HOW TO USE
The mirror is an effective device when the sun is
shining. Rough water makes focusing the mirror
on a rescue ship or aircraft difficult. If the mirror is
lost or is unusable, make another one from a piece
of shiny metal.
To signal with the mirror
1. Punch a cross-hole in its center.
2. Hold the mirror about 3 inches in front of your face and sight
through the cross at the ship or aircraft. The spot of light shining
through the hole onto your face will be seen in the cross-hole.
3. While keeping a sight on the ship or aircraft, adjust the mirror
until the spot of light on your face disappears in the hole. The
bright spot, seen through the sight, will then be aimed directly at
the search ship or aircraft
The survival kit contains instructions for using the mirror
Distress signal kit
The signal kit contains 12 (Mk 13 Mod 0) distress
signals for day and night use and for providing
wind drift information to helicopters rescuing
personnel. One end of the signal tube produces an
orange smoke for day use; the other end produces
a red flare for night use. You can identify the night
flare end in the dark by a series of small beadlike
projections embossed around it. Each signal will
burn for approximately 18 seconds.
To use the signal
1. Select the proper flare, tear off the sealing tape from around
the end of the cylinder, and remove the plastic cap to expose a
metal pull ring (fig. 15-7). (Only the night end of the flare has a
metal ring; the smoke [day] end does not have the ring.)
2. To ignite the MK 13 signal, grasp the pull ring and flip it over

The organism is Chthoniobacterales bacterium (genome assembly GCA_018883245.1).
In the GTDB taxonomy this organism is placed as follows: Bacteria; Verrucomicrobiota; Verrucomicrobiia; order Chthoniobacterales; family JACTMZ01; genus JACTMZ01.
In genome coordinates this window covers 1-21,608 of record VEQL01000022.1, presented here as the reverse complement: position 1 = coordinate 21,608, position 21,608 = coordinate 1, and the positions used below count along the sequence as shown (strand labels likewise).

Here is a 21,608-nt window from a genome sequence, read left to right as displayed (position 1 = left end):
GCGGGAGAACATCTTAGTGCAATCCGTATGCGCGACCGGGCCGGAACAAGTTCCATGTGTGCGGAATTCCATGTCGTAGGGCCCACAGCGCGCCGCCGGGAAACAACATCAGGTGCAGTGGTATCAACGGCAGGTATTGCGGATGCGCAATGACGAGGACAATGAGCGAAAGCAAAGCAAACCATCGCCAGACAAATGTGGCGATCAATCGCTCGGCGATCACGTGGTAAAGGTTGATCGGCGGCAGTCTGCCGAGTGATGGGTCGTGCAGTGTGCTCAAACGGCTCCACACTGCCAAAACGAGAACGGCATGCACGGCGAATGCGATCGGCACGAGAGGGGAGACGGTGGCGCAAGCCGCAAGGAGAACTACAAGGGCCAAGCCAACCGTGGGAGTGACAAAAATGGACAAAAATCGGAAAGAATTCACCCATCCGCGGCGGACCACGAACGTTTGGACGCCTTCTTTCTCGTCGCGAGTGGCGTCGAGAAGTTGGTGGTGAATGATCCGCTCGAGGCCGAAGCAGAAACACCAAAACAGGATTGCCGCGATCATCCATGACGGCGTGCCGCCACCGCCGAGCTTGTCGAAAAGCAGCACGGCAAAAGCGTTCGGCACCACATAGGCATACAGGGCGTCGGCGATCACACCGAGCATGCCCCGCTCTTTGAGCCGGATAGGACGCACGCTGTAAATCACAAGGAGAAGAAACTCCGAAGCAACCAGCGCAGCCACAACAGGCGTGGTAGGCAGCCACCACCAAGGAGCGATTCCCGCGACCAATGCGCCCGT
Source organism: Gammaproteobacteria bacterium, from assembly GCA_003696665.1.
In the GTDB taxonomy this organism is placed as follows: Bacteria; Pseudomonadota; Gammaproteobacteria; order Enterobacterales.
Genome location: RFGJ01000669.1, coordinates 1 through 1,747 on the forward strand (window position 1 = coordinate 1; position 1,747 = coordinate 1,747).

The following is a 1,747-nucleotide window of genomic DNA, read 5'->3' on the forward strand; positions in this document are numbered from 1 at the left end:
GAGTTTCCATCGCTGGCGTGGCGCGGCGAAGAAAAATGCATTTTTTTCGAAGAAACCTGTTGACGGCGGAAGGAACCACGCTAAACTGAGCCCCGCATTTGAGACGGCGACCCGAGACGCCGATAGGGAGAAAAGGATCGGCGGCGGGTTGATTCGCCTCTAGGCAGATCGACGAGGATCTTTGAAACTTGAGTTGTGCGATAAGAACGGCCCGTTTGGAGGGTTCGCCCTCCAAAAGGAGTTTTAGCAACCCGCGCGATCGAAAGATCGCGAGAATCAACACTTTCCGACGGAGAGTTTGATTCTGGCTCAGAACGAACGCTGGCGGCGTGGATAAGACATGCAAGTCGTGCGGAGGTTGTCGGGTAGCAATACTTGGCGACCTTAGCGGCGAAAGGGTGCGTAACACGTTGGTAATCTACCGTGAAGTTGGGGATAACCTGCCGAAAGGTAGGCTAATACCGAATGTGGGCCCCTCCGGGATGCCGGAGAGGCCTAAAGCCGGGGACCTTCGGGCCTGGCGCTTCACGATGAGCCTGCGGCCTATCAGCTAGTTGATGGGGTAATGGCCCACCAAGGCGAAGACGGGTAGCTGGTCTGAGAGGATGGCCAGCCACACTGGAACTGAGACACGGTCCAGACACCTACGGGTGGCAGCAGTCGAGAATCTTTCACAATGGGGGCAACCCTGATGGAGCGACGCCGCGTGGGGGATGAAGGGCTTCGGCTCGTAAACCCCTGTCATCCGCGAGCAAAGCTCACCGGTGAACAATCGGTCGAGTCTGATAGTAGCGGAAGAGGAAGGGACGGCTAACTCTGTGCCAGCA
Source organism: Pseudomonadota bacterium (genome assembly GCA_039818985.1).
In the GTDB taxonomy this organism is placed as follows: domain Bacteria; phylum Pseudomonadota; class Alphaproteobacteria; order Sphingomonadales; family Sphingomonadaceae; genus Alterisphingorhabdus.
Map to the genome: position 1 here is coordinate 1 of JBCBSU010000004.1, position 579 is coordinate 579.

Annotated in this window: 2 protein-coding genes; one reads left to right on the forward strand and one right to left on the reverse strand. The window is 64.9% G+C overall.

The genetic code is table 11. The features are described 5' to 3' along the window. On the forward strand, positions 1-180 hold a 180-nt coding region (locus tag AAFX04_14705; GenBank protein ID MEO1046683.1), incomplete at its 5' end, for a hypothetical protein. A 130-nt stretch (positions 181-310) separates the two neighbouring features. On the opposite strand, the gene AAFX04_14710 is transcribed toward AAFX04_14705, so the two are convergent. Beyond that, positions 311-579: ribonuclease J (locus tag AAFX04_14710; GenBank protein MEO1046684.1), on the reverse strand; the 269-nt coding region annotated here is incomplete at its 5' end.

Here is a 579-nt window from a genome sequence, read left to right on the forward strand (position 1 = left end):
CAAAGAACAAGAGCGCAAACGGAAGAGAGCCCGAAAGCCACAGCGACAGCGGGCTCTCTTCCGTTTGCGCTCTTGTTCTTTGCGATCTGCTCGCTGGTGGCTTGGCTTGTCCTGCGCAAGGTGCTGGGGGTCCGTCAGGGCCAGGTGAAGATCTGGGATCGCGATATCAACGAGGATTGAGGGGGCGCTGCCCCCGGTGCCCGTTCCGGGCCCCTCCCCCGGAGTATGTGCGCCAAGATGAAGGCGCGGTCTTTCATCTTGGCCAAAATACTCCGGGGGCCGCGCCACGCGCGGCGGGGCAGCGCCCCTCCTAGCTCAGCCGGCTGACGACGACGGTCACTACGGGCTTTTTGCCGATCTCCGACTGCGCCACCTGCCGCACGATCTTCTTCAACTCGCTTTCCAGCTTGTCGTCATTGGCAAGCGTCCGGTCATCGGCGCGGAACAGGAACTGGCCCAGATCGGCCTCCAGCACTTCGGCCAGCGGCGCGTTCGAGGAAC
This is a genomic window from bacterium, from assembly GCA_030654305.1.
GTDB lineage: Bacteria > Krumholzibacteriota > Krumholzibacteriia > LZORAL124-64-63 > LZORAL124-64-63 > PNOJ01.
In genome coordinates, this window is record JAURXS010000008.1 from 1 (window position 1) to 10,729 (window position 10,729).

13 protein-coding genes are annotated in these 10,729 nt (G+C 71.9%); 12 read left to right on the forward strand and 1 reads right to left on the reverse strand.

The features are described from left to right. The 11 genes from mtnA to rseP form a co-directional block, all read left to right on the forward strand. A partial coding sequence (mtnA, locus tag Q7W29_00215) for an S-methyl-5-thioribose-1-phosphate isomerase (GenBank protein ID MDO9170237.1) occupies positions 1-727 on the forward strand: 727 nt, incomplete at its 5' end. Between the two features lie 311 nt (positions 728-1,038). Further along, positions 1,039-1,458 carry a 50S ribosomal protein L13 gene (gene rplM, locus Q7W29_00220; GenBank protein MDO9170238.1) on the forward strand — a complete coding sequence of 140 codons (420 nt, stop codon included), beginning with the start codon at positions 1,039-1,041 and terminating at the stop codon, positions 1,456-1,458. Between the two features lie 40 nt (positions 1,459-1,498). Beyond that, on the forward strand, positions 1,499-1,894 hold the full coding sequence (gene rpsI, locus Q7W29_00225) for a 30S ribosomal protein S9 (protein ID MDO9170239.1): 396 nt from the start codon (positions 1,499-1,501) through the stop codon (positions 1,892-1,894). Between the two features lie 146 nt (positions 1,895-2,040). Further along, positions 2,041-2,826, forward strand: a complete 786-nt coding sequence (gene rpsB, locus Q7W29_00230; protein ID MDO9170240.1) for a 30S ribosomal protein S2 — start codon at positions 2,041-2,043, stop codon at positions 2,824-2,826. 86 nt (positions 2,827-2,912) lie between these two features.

the rim of the signal case, as shown in view A.
3. Press down the overhanging ring with your thumb until the
seal snaps, as shown in view B. (If the seal refuses to snap,
continue pressing on the ring so that it bends over the rim and
against the signal body, as shown in view C).
4. Flip the ring back to the top of the signal and press down, as
shown in view D, using the bent pull ring as a lever.
5. After the seal breaks, point the signal away from your face
and body and give a sharp yank on the pull ring.
6. Hold the signal at an angle of approximately 45 from the
horizontal position with your arm fully extended. The contents
are hot, so take care not to drop any of the contents on yourself
or the lifeboat.
7. After using one end of the signal, cool it by dipping it in
water; then save it until you use the other end. Make sure the
distress signal is cool before storing it.
The dye marker shown (fig. 15-8) produces a
brilliant yellowish-green fluorescence when it is
submerged in water. Under good conditions, the
dye will be a good target for only about 1 hour, but
it will retain some of its color for up to 4 hours.
From an altitude of 3,000 feet, a rescue plane may
see the dye marker as far away as 10 miles. The
range decreases as the dye spreads or is diluted by
See the front of the dye marker cover.